The Federal Housing Administration, hit by increasing mortgage-related losses, is in danger of seeing its reserves fall below the level demanded by Congress…”They’re probably going to need a bailout at some point because they’re making loans in a riskier environment,” says Edward Pinto, a mortgage-industry consultant and former chief credit officer at Fannie Mae. “…I’ve never seen an entity successfully outrun a situation like this.”
In the past two years, the number of loans insured by the FHA has soared and its market share reached 23% in the second quarter, up from 2.7% in 2006, according to Inside Mortgage Finance. FHA-backed loans outstanding totaled $429 billion in fiscal 2008, a number projected to hit $627 billion this year.
When you find yourself in a hole, stop digging. Except the Bernanke/Summers/Geithner team, who seem to believe you try to dig your way through to the other side of the earth. Call it the Martingale Strategy of government finance.
At this point, even folks in Washington seem able to acknowledge that prices for housing in the middle of the decade, especially in coastal regions and the desert southwest, were so high that families could afford no missteps in servicing the debt. Illness, job loss, divorce – any minor hiccup and there was no room in personal budgets to cushion the blow before delinquency.
To some extent, this problem should solve itself as all bubbles do: at a point in time, the hiccups occur, the houses begin to get foreclosed, and as more houses come available from ever more distressed sellers, people begin to reassess the value of housing. They start to shrink the amount of household income they would like to dedicate to housing, and integrated over the market, that reduces housing prices.
Despite being able to recognize the problem of high housing prices, Serious People in Washington appear unable to understand the necessity of lower housing prices. It is tough to tell if this challenge stems from fear of the difficulty of explaining the concept to the great unwashed or lack of comprehension of the key concept. Or, I suppose, the view that in no circumstances can the money center banks be allowed to fail or get nationalized, enough foreclosures will make their failure evident, therefore housing prices need to be propped up against the economy’s interest because it is in the banks’ interest.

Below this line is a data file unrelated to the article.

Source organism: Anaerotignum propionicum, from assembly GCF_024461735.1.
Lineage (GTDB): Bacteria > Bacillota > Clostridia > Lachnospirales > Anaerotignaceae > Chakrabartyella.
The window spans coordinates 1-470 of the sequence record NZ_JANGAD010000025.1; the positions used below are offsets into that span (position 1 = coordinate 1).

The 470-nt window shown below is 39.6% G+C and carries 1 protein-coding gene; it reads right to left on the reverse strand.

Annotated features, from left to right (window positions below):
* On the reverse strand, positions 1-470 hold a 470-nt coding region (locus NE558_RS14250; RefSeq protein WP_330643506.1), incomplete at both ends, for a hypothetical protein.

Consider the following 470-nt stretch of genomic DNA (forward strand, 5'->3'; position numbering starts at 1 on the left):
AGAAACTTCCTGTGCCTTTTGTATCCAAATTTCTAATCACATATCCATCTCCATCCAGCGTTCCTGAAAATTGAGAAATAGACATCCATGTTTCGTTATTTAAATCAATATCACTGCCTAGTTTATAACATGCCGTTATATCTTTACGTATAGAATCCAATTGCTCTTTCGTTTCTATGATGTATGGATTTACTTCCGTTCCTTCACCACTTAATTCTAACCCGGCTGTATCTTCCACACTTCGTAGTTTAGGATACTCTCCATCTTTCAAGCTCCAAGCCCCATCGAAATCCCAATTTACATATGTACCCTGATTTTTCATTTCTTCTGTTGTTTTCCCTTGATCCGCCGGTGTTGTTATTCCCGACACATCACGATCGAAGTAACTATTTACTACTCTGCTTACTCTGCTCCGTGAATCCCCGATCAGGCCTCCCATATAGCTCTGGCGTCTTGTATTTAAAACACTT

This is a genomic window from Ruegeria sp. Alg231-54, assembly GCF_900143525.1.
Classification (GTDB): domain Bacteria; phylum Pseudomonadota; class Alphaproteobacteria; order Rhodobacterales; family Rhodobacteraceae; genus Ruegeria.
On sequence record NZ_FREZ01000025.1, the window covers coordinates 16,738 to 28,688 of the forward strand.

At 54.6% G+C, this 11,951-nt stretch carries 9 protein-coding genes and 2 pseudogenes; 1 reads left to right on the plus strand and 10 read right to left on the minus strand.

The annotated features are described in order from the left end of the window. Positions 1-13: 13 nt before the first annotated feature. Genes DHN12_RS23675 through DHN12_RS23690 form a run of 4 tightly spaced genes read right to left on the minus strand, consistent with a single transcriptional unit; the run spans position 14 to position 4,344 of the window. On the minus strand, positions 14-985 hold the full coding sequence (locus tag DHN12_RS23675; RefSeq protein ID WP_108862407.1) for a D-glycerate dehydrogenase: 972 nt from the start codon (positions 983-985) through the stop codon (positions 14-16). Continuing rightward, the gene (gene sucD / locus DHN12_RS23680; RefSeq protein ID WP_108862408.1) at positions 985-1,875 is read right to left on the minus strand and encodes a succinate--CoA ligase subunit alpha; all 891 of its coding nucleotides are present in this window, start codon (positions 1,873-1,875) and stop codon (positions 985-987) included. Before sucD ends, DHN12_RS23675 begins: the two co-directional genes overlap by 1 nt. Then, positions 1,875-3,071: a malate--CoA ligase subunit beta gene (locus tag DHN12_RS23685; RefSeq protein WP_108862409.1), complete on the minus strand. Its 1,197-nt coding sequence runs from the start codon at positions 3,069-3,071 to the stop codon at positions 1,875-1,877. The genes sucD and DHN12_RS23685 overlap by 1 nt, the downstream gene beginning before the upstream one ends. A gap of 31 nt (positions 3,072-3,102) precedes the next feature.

I cannot quite tell, and the economic team has taken Churchill’s advice that in war the truth is so precious it must at all times be accompanied by a bodyguard of lies, so there’s no relying on their statements. That leaves their actions.
Policymakers have used the FHA to stabilize the housing market by pushing it to offer credit with far easier terms than that offered by most private lenders. For example, it will back loans with down payments as low as 3.5%….Before the boom, the FHA wasn’t a big player in the housing business because it didn’t follow private lenders in loosening its standards. Borrowers had to fully document incomes and insured loans were capped at $362,000. Congress increased those limits last year to as high as $729,750 in the most expensive markets.
Would someone explain to me why it is in the economy’s interest to “stabilize” the housing market by encouraging a practice that has proven itself rather harmful? If you get taken to the hospital with a fever of 108F, and after urgent measures are taken begin to cool, they don’t throw you in a sauna when you hit 105F in the name of minimizing the change from the original unsustainable level. They try to get you to a healthy temperature as quickly as possible, and in fact will likely err a bit on the side of overdoing it to make sure there is space to treat any condition that is contributing to the temperature.
While most private lenders have raised lending standards and now require minimum 20% down payments, the share of borrowers who are able to make down payments of less than 10% hasn’t changed in the last two years, largely because of the FHA, says Mr. Pinto, the former credit officer at Fannie Mae.
As I have often mentioned, the 80/20 fixed-rate 30-year mortgage is not the Eleventh Commandment, or even the Twelfth if you are Ronald Reagan. It is simply a postwar American convention. Other developed countries have different standard leverage levels, different duration, different incidence of rate risk – for that matter, different approaches to the tax deductibility of mortgage interest and residential rent – and they do not have greater incidence of homelessness or plagues or any other signs of the Apocalypse. In some cases – many parts of Florida or Las Vegas, for example – a 20% downpayment is probably quite an accommodating lender posture today; a prudent bank would look to something closer to a 30-40% downpayment to absorb future house price losses. In others – the Great Plains, for example – 10-15% down is probably not a big deal.
What should seem ridiculous, however, is spending the better part of two years lecturing bankers about the need to get their balance sheets in order and then counteracting the effect by encouraging a government agency to pick up the role of drunk guy at the craps table. It is profoundly irresponsible to keep inflating new bubbles to cushion the effects of previous bubbles, and simply distressing that none of the many distinguished economists in orbit around the government – Bernanke and Summers, Romer and Goolsbee – feels the obligation to stand up and say enough already, let’s take our losses and move on. I expect Rahm Emanuel to be a scumbag; I keep hoping for better from the grownups.